The best way to prevent pertussis (whooping cough) is to get vaccinated. There are vaccines for babies, children, preteens, teens, and adults. The childhood vaccine is called DTaP, and the pertussis booster vaccine for preteens, teens, and adults is called Tdap. Pertussis is a highly contagious bacterial disease. Initial symptoms are usually similar to those of the common cold with a runny nose, fever, and mild cough, followed by weeks of severe coughing fits. After a fit of coughing, a high-pitched whoop sound or gasp may occur as the person breathes in, and may last for 10 or more weeks, hence the phrase “100-day cough”. A person may cough so hard that they vomit, break ribs, or become very tired from the effort. Children less than one year old may have little or no cough and instead have periods where they do not breathe. Infection in newborns is particularly severe.

Pertussis is fatal in an estimated 1.6% of hospitalized US infants under one year of age. First-year infants are also more likely to develop complications, such as: pneumonia (20%), encephalopathy (0.3%), seizures (1%), failure to thrive, and death (1%) perhaps due to the ability of the bacterium to suppress the immune system. Pertussis can cause severe paroxysm-induced cerebral hypoxia, and 50% of infants admitted to hospital suffer apneas. Reported fatalities from pertussis in infants increased substantially from 1990 to 2010. There is no excuse for these kind of vaccine preventable diseases.

Sources:

http://www.thenewstribune.com/news/state/washington/article93698202.html

https://en.m.wikipedia.org/wiki/Pertussis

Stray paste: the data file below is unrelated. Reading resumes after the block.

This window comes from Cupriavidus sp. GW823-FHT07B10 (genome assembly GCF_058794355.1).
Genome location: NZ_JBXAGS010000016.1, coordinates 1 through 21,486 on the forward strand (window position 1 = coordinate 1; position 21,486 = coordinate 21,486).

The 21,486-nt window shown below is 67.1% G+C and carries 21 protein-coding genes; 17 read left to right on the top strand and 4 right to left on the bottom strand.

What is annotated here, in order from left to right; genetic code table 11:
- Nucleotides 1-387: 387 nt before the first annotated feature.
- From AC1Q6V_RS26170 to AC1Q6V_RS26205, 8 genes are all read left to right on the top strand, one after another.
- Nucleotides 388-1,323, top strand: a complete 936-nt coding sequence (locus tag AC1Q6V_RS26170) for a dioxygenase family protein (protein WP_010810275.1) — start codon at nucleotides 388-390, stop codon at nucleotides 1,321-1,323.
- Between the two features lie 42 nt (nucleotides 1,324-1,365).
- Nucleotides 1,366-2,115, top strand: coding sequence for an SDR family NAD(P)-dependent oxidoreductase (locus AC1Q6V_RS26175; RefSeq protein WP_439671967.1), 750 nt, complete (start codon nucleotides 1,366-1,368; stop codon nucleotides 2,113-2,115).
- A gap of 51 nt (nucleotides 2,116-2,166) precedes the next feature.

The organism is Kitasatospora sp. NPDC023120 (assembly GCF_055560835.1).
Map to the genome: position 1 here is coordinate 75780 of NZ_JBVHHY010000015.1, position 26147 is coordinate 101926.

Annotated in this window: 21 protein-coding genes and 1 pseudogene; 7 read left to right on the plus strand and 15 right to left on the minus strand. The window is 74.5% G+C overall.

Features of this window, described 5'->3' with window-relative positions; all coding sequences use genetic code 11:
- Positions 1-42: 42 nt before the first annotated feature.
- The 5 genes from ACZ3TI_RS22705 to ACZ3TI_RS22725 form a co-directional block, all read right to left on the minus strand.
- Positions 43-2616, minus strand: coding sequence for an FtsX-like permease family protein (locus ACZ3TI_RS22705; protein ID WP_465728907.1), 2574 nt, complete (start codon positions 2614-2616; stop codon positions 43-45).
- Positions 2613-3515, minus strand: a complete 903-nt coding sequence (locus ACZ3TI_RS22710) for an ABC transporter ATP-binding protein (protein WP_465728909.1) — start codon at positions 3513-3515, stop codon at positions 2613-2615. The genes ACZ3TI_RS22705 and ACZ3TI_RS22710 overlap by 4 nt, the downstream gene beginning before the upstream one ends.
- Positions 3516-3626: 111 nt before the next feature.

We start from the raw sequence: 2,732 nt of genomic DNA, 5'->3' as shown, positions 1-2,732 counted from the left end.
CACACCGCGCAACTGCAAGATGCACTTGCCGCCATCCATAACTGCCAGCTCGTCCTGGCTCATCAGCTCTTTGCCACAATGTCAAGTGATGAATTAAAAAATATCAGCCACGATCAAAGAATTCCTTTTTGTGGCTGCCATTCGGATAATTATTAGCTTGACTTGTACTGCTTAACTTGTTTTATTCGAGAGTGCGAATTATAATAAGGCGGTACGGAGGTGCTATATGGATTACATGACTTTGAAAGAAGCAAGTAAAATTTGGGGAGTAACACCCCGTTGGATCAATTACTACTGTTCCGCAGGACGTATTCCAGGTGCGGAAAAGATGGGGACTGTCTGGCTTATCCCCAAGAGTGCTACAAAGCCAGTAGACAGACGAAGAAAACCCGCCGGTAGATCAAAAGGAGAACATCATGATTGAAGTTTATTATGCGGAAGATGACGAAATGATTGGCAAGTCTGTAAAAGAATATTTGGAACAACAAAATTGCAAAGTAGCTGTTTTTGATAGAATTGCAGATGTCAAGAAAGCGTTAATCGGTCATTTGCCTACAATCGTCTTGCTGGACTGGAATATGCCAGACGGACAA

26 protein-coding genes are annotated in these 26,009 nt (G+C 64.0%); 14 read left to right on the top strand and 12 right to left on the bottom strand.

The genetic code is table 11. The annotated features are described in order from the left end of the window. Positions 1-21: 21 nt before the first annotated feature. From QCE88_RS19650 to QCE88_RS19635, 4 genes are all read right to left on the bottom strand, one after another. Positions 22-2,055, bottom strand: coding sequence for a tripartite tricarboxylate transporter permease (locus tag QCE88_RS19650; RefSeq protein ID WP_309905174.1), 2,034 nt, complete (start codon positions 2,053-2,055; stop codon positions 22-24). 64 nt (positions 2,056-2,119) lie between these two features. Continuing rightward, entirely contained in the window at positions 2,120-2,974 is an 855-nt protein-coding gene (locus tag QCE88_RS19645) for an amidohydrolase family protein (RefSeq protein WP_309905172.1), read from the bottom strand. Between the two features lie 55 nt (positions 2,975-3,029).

https://www.cdc.gov/pertussis/

A Beginner’s Guide to David Avocado Wolfe

https://www.facebook.com/SkridjetPersonal/videos/1347400945289579/

 

I put this video together because I don’t think enough people truly understand who and what David Avocado Wolfe is. He has somehow amassed over 7,000,000 Facebook followers, and I’m sure many of those followers aren’t aware that they’re essentially supporting dangerous ideas that border lunacy. Some may argue that he’s just a guy who has strange beliefs and we should leave him alone, but the ideas he pushes become hazardous and have real-world consequences when he starts giving ‘medical advice’ to people who are suffering from diseases that require real medical treatment.

Daniel Bennett of AAPN has also written a great article that completely dismantles David’s claims on salt.

#DontCryWolfe

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Here is a great explanation on the David Avocado Wolfe phenomenon.

Here is another great article on David Wolfe.

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Video clips taken from:

JonasSunshine

Chris Rathouz

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Music: CFCF – Oil

When woo memes get DANGEROUS and DEADLY!

When woo memes get DANGEROUS and DEADLY!

woo memes